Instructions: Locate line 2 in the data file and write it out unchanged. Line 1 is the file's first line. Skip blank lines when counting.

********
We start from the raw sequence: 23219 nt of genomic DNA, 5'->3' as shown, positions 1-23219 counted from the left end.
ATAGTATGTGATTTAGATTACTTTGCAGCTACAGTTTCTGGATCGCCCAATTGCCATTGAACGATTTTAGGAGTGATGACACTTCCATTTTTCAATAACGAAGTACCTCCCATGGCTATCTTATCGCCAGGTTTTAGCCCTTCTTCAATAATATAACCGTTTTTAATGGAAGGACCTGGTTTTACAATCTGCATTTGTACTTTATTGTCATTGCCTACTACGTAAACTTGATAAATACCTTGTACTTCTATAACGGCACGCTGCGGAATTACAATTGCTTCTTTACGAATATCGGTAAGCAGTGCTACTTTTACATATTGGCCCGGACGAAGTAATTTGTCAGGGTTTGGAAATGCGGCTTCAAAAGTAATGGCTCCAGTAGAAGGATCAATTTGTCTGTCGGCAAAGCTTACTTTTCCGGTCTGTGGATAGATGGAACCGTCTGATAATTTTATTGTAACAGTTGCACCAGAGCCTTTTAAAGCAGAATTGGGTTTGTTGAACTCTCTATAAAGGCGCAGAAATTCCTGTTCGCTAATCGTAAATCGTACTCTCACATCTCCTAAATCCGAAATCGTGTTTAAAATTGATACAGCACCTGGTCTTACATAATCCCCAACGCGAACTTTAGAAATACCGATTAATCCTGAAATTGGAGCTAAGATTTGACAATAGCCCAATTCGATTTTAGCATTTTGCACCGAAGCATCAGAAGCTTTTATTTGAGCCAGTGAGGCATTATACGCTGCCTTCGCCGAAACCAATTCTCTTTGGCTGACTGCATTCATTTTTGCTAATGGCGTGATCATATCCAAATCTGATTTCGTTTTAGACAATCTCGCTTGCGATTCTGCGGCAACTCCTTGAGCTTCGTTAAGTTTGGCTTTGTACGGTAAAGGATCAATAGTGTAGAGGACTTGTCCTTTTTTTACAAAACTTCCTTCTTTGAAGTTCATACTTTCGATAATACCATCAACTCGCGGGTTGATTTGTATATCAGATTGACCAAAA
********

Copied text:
ATAGTATGTGATTTAGATTACTTTGCAGCTACAGTTTCTGGATCGCCCAATTGCCATTGAACGATTTTAGGAGTGATGACACTTCCATTTTTCAATAACGAAGTACCTCCCATGGCTATCTTATCGCCAGGTTTTAGCCCTTCTTCAATAATATAACCGTTTTTAATGGAAGGACCTGGTTTTACAATCTGCATTTGTACTTTATTGTCATTGCCTACTACGTAAACTTGATAAATACCTTGTACTTCTATAACGGCACGCTGCGGAATTACAATTGCTTCTTTACGAATATCGGTAAGCAGTGCTACTTTTACATATTGGCCCGGACGAAGTAATTTGTCAGGGTTTGGAAATGCGGCTTCAAAAGTAATGGCTCCAGTAGAAGGATCAATTTGTCTGTCGGCAAAGCTTACTTTTCCGGTCTGTGGATAGATGGAACCGTCTGATAATTTTATTGTAACAGTTGCACCAGAGCCTTTTAAAGCAGAATTGGGTTTGTTGAACTCTCTATAAAGGCGCAGAAATTCCTGTTCGCTAATCGTAAATCGTACTCTCACATCTCCTAAATCCGAAATCGTGTTTAAAATTGATACAGCACCTGGTCTTACATAATCCCCAACGCGAACTTTAGAAATACCGATTAATCCTGAAATTGGAGCTAAGATTTGACAATAGCCCAATTCGATTTTAGCATTTTGCACCGAAGCATCAGAAGCTTTTATTTGAGCCAGTGAGGCATTATACGCTGCCTTCGCCGAAACCAATTCTCTTTGGCTGACTGCATTCATTTTTGCTAATGGCGTGATCATATCCAAATCTGATTTCGTTTTAGACAATCTCGCTTGCGATTCTGCGGCAACTCCTTGAGCTTCGTTAAGTTTGGCTTTGTACGGTAAAGGATCAATAGTGTAGAGGACTTGTCCTTTTTTTACAAAACTTCCTTCTTTGAAGTTCATACTTTCGATAATACCATCAACTCGCGGGTTGATTTGTATATCAGATTGACCAAAA